Hemodynamic Effects of Mechanical Circulatory Support Devices in Ventricular Septal Defect

M Pahuja, B Schrage, D Westermann, MB Basir, AR Garan and D Burkhoff
Circ Heart Fail 2019;12:e005981

BACKGROUND: Ventricular septal defect (VSD) is a lethal complication of acute myocardial infarction (AMI) and is often associated with cardiogenic shock. The optimal form of percutaneous mechanical circulatory support (MCS) for AMI-VSD is unknown.

METHODS AND RESULTS: We used a previously validated cardiovascular model to simulate AMI-VSD with parameters adjusted to replicate average hemodynamics reported in the literature, including a pulmonary-to-systemic blood flow ratio of 3.0. We then predicted effects of different types of percutaneous MCS (including intra-aortic balloon pumping, Impella, TandemHeart, and extracorporeal membrane oxygenation) on pressures and flows throughout the cardiovascular system. The simulation replicated all major hemodynamic parameters reported in the literature with AMI-VSD. Inotropes and vasopressors worsened left-to-right shunting, whereas vasodilators decreased shunting at the expense of worsening hypotension. All MCS devices increased forward blood flow and arterial pressure but other effects varied among devices. Impella 5.0 provided the greatest degree of pulmonary capillary wedge pressure reductions and decreased left-to-right shunting. Extracorporeal membrane oxygenation worsened pulmonary capillary wedge pressure and shunting, which could be improved by adding Impella or passive left ventricular vent. Pulmonary-to-systemic blood flow ratio could not be reduced below 2.0, and pulmonary flows remained high with all forms of MCS.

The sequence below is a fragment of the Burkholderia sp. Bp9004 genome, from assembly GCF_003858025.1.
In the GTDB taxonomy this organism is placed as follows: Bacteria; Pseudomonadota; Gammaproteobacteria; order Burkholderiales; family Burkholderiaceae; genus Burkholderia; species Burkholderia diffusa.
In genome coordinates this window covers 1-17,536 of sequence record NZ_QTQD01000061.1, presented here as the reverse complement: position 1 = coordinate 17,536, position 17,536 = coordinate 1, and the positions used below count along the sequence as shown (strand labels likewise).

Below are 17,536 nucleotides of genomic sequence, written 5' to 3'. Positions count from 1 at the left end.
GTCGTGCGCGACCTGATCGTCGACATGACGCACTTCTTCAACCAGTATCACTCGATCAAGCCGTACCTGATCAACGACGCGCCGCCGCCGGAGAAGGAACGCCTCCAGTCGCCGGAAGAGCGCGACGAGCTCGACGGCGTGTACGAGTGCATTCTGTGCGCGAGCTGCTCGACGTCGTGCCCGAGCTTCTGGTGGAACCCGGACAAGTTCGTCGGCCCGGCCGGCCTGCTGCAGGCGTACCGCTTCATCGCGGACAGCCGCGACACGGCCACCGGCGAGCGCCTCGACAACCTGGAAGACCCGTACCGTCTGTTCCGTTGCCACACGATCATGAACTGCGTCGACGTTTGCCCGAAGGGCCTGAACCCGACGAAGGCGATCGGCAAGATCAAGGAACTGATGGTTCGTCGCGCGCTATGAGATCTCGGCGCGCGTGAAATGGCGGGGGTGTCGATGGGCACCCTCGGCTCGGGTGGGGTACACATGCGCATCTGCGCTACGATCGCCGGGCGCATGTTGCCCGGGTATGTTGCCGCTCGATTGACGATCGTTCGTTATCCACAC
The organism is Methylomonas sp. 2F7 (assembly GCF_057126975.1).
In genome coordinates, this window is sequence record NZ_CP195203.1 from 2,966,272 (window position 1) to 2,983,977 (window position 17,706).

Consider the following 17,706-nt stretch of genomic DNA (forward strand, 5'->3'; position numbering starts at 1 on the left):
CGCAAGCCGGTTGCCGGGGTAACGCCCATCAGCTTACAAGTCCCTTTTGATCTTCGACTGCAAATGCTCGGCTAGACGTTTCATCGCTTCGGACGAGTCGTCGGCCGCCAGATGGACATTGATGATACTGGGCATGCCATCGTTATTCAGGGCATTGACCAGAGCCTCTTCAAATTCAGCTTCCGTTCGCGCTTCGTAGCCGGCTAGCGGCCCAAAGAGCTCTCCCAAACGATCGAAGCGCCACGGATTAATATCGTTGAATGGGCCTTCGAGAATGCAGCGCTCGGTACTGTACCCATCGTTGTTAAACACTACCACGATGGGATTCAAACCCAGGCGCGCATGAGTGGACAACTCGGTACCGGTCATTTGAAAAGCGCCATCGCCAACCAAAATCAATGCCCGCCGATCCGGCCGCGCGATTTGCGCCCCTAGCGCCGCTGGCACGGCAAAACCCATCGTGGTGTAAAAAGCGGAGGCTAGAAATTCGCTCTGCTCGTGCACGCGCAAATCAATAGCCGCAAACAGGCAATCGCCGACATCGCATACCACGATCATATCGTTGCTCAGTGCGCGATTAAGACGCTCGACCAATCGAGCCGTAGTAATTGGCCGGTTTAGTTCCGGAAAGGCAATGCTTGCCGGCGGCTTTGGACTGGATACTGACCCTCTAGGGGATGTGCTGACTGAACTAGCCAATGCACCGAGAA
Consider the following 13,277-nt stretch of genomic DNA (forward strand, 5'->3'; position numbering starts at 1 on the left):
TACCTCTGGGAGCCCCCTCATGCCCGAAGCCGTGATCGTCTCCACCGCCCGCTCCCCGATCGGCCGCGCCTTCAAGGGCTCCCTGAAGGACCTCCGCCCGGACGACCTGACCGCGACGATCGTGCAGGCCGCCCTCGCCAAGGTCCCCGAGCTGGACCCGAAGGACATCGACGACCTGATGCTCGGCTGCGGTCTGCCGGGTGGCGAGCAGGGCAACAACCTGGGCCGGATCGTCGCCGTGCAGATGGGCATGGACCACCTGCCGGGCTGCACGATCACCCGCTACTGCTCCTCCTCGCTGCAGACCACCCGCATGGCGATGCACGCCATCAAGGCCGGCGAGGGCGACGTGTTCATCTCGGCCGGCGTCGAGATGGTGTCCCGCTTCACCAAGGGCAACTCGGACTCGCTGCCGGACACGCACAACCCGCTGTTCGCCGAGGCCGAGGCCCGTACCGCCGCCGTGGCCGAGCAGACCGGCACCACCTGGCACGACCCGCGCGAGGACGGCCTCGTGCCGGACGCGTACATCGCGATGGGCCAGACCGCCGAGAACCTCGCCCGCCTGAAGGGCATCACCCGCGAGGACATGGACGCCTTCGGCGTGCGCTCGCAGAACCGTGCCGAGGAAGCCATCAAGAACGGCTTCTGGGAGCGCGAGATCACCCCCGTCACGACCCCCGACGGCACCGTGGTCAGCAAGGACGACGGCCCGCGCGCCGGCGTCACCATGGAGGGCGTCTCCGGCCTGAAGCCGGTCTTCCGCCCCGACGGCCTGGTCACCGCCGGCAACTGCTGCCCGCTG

CONCLUSIONS: Although no form of percutaneous MCS normalized hemodynamics in AMI-VSD, pulmonary capillary wedge pressure and shunting were worsened by extracorporeal membrane oxygenation and improved by Impella. Accordingly, based on hemodynamics alone, Impella provides the optimal form of support in AMI-VSD. However, other factors, including team experience, device availability, potential for tissue ingestion, and clinical characteristics, need to be considered when choosing a percutaneous MCS device for AMI-VSD.

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